In the early 20th century, an entrepreneurial copper miner from Michigan, USA, came to the Casablanca Valley in search of gold. Carl John Kingston failed to find any, but, with a large estate to his name, settled as a dairy farmer. Five generations later, the Kingston Estate continues to foster this entrepreneurial spirit and is making waves with its artisanal selection of fine wines. In a valley known for its whites, they pioneered red wines, and are now selling them across the world. Try the popular 2013 Alazan Pinot Noir, named after a beloved family horse.
Kingston Vineyards, Hijuela el Maitén, Casablanca, Chile, +56 9 9230 2917
A contrast to Chile’s many dynastic family vineyards, Viña Von Siebenthal is the story of an outsider’s dream: Swiss Mauro von Siebenthal, who in 1998 left his career as a lawyer behind to come and set up this winery in the Aconcagua Valley. More than a decade later, Von Siebenthal produces a selection of six reds, carefully developed according to the ecology of the semi-arid conditions in which the grapes are cultivated. Try the 2010 Carmenère Gran Reserva, a Swiss interpretation of one of Chile’s most distinctive grapes.
Viña Von Siebenthal, Panquehue, Chile, +56 3459 1827
Chile’s most decorated, and undoubtedly grandest, winery, the Casa Silva estate in the Colchagua Valley, consists of a historic bodega, boutique hotel, gourmet restaurant and even a horse riding club, complete with polo fields, in addition to its hundreds of acres of vineyards scattered around the region. Known for its Carmenères, along with historic Sauvignon Blanc vines, Casa Silva produces a wide variety of high-quality brands. Each new line has to be personally approved by a specialist panel that meticulously debate its merits before releasing it to the market. Try the refreshing and fruity Casa Silva Sauvignon Blanc 2013.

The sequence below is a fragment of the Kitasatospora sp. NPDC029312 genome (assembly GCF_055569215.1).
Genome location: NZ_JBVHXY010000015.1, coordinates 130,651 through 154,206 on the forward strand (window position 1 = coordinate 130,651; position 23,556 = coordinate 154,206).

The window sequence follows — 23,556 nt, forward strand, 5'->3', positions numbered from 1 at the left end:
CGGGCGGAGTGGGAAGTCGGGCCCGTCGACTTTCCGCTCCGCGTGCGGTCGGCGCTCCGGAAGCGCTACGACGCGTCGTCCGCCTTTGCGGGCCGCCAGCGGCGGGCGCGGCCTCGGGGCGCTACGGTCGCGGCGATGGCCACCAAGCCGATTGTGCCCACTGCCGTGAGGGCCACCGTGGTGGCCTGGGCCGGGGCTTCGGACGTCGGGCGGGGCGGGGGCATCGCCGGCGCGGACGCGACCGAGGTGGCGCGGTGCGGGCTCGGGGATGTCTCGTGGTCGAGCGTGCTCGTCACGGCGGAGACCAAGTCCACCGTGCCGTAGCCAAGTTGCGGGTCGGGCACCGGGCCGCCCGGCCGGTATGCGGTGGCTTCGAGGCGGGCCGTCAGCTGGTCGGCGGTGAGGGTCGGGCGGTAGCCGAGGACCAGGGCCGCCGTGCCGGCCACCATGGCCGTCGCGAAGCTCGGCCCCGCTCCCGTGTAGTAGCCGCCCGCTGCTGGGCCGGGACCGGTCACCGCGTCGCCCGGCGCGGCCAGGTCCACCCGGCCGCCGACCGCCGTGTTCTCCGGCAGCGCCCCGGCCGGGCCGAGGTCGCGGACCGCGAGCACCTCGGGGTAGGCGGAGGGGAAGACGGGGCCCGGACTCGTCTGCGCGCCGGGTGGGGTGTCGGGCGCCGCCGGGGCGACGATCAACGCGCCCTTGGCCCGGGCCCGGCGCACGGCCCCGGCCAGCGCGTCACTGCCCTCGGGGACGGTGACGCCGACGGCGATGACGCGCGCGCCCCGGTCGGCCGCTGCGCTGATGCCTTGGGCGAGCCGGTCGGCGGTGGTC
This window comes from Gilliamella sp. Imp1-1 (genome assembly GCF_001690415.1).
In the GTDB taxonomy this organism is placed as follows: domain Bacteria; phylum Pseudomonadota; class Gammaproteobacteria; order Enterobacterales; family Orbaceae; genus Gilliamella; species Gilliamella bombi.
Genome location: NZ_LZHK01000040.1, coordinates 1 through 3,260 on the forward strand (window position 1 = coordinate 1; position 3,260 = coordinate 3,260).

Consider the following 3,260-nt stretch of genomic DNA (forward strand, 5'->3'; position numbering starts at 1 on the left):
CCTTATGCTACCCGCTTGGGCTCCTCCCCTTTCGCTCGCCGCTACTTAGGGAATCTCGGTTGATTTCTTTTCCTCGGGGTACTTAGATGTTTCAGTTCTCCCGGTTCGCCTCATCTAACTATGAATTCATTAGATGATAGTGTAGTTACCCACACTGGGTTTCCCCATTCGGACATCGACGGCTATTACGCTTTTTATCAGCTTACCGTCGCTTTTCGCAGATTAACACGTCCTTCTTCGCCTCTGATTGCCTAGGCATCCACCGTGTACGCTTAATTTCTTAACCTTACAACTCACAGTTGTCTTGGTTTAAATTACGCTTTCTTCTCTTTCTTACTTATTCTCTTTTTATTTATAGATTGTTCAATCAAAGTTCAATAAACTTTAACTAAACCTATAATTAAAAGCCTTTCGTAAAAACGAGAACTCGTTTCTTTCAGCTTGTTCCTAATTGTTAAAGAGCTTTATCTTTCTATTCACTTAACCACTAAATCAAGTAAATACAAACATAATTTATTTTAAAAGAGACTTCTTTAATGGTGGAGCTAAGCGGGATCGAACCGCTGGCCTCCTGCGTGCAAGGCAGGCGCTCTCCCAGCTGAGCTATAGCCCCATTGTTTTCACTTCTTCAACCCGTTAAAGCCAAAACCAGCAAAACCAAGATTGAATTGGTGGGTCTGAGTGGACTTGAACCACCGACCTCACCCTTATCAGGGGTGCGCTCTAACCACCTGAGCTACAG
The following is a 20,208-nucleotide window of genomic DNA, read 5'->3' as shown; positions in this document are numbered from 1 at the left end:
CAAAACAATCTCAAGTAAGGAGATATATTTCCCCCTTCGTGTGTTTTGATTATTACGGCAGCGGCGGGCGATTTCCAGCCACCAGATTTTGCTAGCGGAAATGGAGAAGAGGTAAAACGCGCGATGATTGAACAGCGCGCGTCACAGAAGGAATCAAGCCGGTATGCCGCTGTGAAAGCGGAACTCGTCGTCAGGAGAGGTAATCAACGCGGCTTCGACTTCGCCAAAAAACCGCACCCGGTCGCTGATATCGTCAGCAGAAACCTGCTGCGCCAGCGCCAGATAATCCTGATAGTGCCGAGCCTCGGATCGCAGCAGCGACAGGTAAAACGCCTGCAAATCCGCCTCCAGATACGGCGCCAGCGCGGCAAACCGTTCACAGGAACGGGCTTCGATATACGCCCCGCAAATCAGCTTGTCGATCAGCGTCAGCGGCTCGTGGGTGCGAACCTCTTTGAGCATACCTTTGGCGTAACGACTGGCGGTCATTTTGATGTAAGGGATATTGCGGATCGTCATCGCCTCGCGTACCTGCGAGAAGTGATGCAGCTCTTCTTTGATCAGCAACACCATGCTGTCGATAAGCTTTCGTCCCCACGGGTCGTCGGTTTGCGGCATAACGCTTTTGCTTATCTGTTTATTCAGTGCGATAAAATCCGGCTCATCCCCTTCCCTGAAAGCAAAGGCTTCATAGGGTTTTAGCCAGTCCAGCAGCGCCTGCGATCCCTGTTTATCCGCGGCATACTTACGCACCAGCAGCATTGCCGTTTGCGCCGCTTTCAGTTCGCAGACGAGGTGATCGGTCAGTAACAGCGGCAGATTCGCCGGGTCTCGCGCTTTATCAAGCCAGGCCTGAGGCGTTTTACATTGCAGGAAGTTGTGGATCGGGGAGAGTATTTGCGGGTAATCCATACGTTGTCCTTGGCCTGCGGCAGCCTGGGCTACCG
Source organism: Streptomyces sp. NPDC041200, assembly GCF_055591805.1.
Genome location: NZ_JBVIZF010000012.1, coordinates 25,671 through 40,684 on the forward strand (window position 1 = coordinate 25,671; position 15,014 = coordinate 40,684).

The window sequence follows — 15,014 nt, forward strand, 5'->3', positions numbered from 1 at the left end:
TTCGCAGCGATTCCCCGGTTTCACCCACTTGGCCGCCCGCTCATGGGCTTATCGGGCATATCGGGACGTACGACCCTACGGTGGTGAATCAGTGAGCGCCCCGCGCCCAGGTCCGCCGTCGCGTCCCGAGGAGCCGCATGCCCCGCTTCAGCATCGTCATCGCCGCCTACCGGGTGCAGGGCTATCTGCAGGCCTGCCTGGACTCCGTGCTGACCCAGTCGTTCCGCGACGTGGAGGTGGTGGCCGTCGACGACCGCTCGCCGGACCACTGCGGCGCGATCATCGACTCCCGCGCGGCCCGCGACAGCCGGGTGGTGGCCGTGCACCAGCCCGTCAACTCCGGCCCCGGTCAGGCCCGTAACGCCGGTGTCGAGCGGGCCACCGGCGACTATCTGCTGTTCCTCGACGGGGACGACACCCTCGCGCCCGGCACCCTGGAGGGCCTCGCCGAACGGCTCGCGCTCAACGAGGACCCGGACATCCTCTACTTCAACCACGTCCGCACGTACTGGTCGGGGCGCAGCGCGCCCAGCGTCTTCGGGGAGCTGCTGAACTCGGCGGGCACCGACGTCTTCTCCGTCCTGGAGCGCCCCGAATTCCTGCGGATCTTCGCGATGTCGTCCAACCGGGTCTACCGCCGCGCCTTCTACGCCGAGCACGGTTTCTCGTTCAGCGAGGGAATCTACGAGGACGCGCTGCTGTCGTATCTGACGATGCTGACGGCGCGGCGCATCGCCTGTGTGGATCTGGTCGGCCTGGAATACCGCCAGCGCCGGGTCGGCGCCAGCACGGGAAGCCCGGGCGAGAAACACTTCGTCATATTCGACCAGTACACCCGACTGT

Casa Silva, Casilla 97, San Fernando, Chile, +56 9 7211 3073
Such is Chile’s geography that this boutique winery, at the foot of the Andes, is accessible by Santiago’s metro. It offers views of the towering mountains on the one side, and the city on the other. With a small team, Vinã Aquitania focuses on producing a few wines of high quality. The guides meticulously lead you through their operations and, unlike at some larger wineries, the product itself is made right before your eyes. The opportunity to try exclusive, boutique wines – at very good value for money – makes this a great stop when in Santiago. Try the Viña Aquitania Chardonnay Reserva.
Viña Aquitania, Consistorial 5090, Peñalolén, Santiago, Chile, +56 2 2791 4500
Complete with an indigenous museum, an astronomical center and, best of all, a cable car to carry you above the vines, Viña Santa Cruz deserves a mention of any list of Chilean wineries. After visiting the vineyard and seeing their operations, visitors can hop into the cable car up the mountain and arrive at a purpose-built, ‘indigenous village,’ in which guided tours teach about Chile’s pre-Columbian cultures. There’s also an observatory with a collection of astronomical telescopes – there is even a nocturnal ‘tour through the cosmos’. This place is a creative and fun variation on wine-tourism. All this somewhat takes the emphasis off the wine, but try their very good Cabernet-Syrah blend.
Viña Santa Cruz, Fundo El Peral, Lolol, Chile, +56 72 235 4920